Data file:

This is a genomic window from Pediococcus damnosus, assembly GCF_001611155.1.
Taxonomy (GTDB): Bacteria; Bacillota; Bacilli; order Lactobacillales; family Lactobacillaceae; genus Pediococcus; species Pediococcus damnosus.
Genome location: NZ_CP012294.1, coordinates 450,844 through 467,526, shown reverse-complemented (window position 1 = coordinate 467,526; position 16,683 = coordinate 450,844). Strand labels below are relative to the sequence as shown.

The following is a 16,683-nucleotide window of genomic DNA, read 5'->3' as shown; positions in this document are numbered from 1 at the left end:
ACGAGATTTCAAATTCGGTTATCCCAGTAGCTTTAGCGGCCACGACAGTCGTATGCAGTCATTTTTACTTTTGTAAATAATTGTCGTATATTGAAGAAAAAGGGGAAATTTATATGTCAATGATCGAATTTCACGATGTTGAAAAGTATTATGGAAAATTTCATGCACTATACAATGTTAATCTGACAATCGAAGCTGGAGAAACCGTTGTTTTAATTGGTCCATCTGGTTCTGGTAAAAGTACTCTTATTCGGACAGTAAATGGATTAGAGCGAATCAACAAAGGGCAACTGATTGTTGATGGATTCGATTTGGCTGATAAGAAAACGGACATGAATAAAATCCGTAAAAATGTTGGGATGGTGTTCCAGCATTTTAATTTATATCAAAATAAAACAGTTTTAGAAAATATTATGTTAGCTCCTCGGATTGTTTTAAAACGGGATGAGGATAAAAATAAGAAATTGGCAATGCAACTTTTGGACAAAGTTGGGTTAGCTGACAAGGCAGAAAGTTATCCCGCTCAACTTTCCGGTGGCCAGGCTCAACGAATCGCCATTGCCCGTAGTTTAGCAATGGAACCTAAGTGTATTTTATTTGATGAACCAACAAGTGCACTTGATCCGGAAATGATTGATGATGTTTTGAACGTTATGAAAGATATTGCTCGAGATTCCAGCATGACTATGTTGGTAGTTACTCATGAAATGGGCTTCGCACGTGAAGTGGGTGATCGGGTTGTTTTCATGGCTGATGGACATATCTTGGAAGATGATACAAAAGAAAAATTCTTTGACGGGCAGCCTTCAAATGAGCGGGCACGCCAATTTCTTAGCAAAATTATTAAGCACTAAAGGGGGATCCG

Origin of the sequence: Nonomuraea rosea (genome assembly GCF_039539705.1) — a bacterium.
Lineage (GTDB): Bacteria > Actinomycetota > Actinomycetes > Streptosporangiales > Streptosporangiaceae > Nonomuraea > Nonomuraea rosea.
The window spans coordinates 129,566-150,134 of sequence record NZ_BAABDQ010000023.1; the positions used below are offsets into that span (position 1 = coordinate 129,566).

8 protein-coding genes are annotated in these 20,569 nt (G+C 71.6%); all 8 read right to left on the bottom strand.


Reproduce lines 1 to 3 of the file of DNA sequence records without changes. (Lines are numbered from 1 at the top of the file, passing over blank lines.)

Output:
This is a genomic window from Pediococcus damnosus, assembly GCF_001611155.1.
Taxonomy (GTDB): Bacteria; Bacillota; Bacilli; order Lactobacillales; family Lactobacillaceae; genus Pediococcus; species Pediococcus damnosus.
Genome location: NZ_CP012294.1, coordinates 450,844 through 467,526, shown reverse-complemented (window position 1 = coordinate 467,526; position 16,683 = coordinate 450,844). Strand labels below are relative to the sequence as shown.